Welcome to the first article for Lonely Goat Running Club from Hannah Irwin – a writer and runner. You can read more about Hannah at the bottom of the page. But first, we hope you enjoy her article…
Why do we run and what unites us as runners?
Whoever you are and whatever pace you run at, if you run, you’re a runner.
But, what is it about the sport that we all enjoy so much, and what unites us together? There are many reasons for why we run – which we need to remember at a time such as now when it is easy to feel isolated – but here are a few common reasons that connect us.
Physical and mental health benefits
One of the biggest and most significant reasons for engaging in running is for the physical and mental health benefits it provides.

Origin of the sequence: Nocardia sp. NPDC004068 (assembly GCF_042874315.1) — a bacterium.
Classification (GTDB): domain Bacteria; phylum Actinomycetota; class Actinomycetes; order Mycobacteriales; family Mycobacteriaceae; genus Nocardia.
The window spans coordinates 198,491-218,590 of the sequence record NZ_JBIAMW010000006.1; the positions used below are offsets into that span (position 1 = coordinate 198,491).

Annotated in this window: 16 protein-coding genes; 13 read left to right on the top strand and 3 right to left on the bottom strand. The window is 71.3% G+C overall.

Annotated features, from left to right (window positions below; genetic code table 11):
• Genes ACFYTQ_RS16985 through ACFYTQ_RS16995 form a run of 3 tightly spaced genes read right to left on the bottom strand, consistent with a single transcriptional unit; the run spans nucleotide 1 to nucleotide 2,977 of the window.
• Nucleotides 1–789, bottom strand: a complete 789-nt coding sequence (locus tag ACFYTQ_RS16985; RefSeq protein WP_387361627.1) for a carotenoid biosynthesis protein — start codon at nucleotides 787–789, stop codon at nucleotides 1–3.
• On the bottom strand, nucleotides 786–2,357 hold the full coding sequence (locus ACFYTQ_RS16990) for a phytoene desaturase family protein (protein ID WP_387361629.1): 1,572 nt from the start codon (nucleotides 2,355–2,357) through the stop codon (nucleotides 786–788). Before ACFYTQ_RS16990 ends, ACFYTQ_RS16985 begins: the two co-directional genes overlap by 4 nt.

Whether you are looking to improve your general fitness or lose a few pounds, running is a great form of exercise for ensuring this happens. Running works your entire body in one hit, both inside and out. You can improve the strength of your lungs as well as your core, legs and knees through running. While it may prove to be a challenge to start with, slowly building up the amount you run will slowly build up your full-body strength.
It isn’t just the physical benefits of running that attracts people, but the mental health benefits too. It is spoken about more and more each day, but protecting your mental health is so important.